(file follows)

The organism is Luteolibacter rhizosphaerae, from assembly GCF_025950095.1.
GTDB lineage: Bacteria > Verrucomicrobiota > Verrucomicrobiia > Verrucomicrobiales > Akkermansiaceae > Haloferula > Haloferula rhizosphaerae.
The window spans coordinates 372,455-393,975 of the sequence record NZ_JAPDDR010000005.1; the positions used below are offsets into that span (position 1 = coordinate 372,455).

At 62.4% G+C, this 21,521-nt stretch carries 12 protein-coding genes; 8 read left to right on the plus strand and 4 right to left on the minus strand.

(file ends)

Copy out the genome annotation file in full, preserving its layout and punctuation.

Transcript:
The organism is Luteolibacter rhizosphaerae, from assembly GCF_025950095.1.
GTDB lineage: Bacteria > Verrucomicrobiota > Verrucomicrobiia > Verrucomicrobiales > Akkermansiaceae > Haloferula > Haloferula rhizosphaerae.
The window spans coordinates 372,455-393,975 of the sequence record NZ_JAPDDR010000005.1; the positions used below are offsets into that span (position 1 = coordinate 372,455).

At 62.4% G+C, this 21,521-nt stretch carries 12 protein-coding genes; 8 read left to right on the plus strand and 4 right to left on the minus strand.